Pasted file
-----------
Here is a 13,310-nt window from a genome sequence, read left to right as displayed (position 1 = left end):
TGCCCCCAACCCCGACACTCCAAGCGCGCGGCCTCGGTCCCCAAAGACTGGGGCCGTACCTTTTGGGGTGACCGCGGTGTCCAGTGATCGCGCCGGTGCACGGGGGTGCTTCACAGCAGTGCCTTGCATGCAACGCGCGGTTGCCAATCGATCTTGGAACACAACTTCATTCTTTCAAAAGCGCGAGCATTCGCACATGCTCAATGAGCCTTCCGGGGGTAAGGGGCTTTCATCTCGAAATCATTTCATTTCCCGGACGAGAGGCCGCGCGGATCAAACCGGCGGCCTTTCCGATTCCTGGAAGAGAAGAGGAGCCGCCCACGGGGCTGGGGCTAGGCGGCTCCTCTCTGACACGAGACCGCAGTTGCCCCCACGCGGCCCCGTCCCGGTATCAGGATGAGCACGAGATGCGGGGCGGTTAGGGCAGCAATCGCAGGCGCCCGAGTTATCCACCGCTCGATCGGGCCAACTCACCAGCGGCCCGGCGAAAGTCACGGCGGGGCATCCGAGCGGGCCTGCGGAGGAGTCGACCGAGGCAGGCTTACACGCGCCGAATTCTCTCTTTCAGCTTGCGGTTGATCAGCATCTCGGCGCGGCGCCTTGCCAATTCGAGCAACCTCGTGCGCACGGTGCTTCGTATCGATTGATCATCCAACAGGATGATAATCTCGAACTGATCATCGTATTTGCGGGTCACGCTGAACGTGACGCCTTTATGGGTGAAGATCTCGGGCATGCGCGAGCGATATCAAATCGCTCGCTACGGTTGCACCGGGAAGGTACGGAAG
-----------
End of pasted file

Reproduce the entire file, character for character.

Here is a 13,310-nt window from a genome sequence, read left to right as displayed (position 1 = left end):
TGCCCCCAACCCCGACACTCCAAGCGCGCGGCCTCGGTCCCCAAAGACTGGGGCCGTACCTTTTGGGGTGACCGCGGTGTCCAGTGATCGCGCCGGTGCACGGGGGTGCTTCACAGCAGTGCCTTGCATGCAACGCGCGGTTGCCAATCGATCTTGGAACACAACTTCATTCTTTCAAAAGCGCGAGCATTCGCACATGCTCAATGAGCCTTCCGGGGGTAAGGGGCTTTCATCTCGAAATCATTTCATTTCCCGGACGAGAGGCCGCGCGGATCAAACCGGCGGCCTTTCCGATTCCTGGAAGAGAAGAGGAGCCGCCCACGGGGCTGGGGCTAGGCGGCTCCTCTCTGACACGAGACCGCAGTTGCCCCCACGCGGCCCCGTCCCGGTATCAGGATGAGCACGAGATGCGGGGCGGTTAGGGCAGCAATCGCAGGCGCCCGAGTTATCCACCGCTCGATCGGGCCAACTCACCAGCGGCCCGGCGAAAGTCACGGCGGGGCATCCGAGCGGGCCTGCGGAGGAGTCGACCGAGGCAGGCTTACACGCGCCGAATTCTCTCTTTCAGCTTGCGGTTGATCAGCATCTCGGCGCGGCGCCTTGCCAATTCGAGCAACCTCGTGCGCACGGTGCTTCGTATCGATTGATCATCCAACAGGATGATAATCTCGAACTGATCATCGTATTTGCGGGTCACGCTGAACGTGACGCCTTTATGGGTGAAGATCTCGGGCATGCGCGAGCGATATCAAATCGCTCGCTACGGTTGCACCGGGAAGGTACGGAAG